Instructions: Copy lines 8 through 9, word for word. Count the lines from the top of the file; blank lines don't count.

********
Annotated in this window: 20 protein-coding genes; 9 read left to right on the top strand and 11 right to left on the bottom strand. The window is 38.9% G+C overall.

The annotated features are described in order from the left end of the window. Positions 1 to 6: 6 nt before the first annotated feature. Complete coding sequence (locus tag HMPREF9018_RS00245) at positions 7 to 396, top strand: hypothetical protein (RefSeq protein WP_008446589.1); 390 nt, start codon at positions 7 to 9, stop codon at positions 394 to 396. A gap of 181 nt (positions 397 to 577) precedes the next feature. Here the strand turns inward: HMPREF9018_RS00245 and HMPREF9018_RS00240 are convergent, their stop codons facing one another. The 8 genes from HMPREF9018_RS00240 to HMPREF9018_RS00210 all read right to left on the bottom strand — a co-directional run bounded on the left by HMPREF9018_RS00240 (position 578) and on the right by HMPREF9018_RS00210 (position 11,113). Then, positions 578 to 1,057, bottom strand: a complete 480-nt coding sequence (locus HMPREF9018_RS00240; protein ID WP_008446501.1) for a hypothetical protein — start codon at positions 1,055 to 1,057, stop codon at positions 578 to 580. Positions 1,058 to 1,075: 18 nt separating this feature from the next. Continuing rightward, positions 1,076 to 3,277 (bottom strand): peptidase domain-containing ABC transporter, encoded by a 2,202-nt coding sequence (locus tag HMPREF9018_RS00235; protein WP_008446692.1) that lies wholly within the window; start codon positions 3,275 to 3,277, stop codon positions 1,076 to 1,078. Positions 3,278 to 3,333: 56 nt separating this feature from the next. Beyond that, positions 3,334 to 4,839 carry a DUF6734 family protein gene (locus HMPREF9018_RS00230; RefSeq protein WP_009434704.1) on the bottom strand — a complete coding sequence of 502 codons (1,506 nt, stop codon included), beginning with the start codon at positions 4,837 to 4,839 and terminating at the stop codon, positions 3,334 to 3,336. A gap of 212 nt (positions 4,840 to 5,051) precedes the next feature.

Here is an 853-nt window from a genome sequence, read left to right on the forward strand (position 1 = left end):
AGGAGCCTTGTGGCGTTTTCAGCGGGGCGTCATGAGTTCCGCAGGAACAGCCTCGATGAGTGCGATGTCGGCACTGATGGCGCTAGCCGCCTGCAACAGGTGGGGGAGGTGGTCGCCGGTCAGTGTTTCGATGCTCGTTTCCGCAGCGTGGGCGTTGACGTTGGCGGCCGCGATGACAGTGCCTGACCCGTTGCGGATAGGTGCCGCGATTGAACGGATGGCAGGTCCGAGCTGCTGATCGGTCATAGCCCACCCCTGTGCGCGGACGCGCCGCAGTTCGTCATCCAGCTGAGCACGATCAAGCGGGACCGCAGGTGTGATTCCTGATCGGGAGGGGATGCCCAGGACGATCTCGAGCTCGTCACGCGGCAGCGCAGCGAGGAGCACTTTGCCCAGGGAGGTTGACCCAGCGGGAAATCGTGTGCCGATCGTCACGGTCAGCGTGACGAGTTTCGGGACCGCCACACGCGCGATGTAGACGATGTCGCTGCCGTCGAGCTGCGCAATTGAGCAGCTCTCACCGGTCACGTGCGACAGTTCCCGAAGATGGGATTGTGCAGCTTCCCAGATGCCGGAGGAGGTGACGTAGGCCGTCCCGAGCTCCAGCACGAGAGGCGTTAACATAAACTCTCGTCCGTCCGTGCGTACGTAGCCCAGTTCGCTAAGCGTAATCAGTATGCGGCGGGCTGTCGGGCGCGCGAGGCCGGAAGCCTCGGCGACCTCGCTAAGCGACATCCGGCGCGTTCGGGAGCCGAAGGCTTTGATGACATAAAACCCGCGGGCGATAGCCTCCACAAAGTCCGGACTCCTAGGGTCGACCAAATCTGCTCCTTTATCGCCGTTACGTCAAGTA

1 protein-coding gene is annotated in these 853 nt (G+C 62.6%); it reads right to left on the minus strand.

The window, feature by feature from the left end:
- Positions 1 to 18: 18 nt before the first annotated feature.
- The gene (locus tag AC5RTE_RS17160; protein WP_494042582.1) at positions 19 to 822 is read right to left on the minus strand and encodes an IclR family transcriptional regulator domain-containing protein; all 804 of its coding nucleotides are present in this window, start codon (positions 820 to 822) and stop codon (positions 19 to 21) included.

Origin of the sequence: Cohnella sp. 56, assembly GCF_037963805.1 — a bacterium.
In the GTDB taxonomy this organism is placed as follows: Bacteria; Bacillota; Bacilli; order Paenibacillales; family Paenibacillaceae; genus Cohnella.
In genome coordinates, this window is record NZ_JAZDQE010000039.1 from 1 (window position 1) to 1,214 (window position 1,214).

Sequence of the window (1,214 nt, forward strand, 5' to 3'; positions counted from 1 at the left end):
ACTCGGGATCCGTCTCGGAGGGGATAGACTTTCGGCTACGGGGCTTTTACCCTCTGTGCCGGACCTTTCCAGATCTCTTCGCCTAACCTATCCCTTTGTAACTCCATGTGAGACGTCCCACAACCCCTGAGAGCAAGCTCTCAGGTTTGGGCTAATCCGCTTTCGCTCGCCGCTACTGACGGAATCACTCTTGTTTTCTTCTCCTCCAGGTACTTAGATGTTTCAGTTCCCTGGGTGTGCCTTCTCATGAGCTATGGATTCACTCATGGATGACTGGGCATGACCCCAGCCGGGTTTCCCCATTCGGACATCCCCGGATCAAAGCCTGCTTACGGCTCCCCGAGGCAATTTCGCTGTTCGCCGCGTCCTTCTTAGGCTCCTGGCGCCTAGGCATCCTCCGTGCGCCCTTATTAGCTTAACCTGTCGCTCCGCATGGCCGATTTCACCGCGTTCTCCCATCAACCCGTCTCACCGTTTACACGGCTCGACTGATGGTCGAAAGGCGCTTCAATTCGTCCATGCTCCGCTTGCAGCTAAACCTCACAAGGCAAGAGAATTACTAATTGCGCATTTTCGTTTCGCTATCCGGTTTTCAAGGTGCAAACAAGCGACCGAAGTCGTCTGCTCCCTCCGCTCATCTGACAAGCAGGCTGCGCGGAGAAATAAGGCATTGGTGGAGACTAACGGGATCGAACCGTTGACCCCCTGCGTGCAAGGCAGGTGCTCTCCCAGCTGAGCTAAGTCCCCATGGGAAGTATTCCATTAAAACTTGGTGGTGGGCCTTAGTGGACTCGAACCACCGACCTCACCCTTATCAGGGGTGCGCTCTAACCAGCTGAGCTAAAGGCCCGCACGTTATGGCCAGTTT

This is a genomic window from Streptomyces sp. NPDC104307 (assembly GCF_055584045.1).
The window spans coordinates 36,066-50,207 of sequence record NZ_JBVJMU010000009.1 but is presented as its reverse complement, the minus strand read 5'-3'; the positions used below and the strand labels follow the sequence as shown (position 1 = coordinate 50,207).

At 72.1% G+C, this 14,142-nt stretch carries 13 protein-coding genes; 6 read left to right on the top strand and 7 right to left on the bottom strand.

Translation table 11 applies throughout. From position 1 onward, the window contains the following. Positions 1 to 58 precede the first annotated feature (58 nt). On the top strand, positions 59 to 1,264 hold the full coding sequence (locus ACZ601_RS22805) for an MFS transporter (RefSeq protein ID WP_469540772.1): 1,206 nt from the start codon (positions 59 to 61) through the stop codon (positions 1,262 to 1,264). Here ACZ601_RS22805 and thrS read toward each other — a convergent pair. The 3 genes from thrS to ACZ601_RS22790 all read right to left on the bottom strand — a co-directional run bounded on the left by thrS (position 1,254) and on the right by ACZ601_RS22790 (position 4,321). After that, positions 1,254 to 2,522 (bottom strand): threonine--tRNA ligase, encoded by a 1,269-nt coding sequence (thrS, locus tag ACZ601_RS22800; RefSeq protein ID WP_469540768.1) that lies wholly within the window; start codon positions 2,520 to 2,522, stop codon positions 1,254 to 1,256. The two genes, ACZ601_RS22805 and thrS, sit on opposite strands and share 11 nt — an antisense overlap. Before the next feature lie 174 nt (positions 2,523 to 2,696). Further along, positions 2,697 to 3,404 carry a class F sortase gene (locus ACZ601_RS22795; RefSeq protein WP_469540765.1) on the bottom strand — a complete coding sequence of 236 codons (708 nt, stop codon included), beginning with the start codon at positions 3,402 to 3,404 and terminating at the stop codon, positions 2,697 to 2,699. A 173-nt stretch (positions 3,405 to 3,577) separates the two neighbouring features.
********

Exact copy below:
- The gene (locus tag AC5RTE_RS17160; protein WP_494042582.1) at positions 19 to 822 is read right to left on the minus strand and encodes an IclR family transcriptional regulator domain-containing protein; all 804 of its coding nucleotides are present in this window, start codon (positions 820 to 822) and stop codon (positions 19 to 21) included.

Origin of the sequence: Cohnella sp. 56, assembly GCF_037963805.1 — a bacterium.